An Indigenous Public Sphere? The Media and the 2009 Sámediggi Election Campaign
This article discusses media coverage of the Norwegian Sámediggi election campaign in 2009, focusing on the research question: Did Sami voters, scattered over a vast geographical area and split into multiple language groups, have a public space in the media, where Sami politics could be discussed ahead of the Sámediggi elections in 2009? Our findings show there was indeed a public space for Sami politics, but unequal communication opportunities for Sami voters, depending on language and geography. In the north the media provided a bilingual public space, as both Sami and Norwegian newspapers covered the election. Voters in the south were offered less news and debate about the Sámediggi election and coverage was most likely to be in Norwegian. One explanation for these differences is that the number of Sami voters is small, and further south the voters are fewer and more scattered. The differences were also explained in terms of relevance of issues. The degree of conflict and controversy over Sami politics is higher in Finnmark than in other parts of Sápmi and Norway.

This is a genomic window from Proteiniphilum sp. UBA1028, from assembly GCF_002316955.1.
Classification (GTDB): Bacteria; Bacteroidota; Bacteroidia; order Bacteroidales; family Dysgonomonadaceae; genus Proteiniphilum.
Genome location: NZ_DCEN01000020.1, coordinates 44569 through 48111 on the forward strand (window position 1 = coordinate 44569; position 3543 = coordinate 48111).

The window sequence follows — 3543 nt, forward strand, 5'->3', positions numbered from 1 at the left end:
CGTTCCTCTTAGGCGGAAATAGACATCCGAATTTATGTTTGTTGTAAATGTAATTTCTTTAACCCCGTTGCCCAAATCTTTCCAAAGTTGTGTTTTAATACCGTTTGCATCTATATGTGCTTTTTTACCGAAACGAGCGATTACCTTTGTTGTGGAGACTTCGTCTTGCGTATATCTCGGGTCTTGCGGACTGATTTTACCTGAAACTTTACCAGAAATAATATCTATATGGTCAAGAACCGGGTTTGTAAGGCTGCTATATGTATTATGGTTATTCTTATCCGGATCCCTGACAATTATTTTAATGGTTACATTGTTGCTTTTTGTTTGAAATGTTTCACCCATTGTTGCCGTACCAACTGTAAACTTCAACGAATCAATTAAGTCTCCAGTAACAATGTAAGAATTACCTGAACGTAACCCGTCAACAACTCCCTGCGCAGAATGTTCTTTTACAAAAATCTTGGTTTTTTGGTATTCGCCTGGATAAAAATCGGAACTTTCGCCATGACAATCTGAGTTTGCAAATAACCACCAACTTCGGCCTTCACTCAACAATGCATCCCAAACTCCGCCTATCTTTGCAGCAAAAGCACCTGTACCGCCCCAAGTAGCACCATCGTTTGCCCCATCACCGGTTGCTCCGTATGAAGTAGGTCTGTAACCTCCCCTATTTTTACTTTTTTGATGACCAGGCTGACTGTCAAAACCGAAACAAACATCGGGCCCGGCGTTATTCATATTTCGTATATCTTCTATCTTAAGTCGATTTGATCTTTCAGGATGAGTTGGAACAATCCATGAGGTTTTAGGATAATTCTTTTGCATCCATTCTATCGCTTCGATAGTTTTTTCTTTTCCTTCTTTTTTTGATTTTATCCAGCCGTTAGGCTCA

Keywords: Media, Sami, Parliament, Sámediggi, election, Norway
Citation: Arctic Review on Law and Politics, vol. 4, 1/2013 pp. 62–89. ISSN 1891-6252
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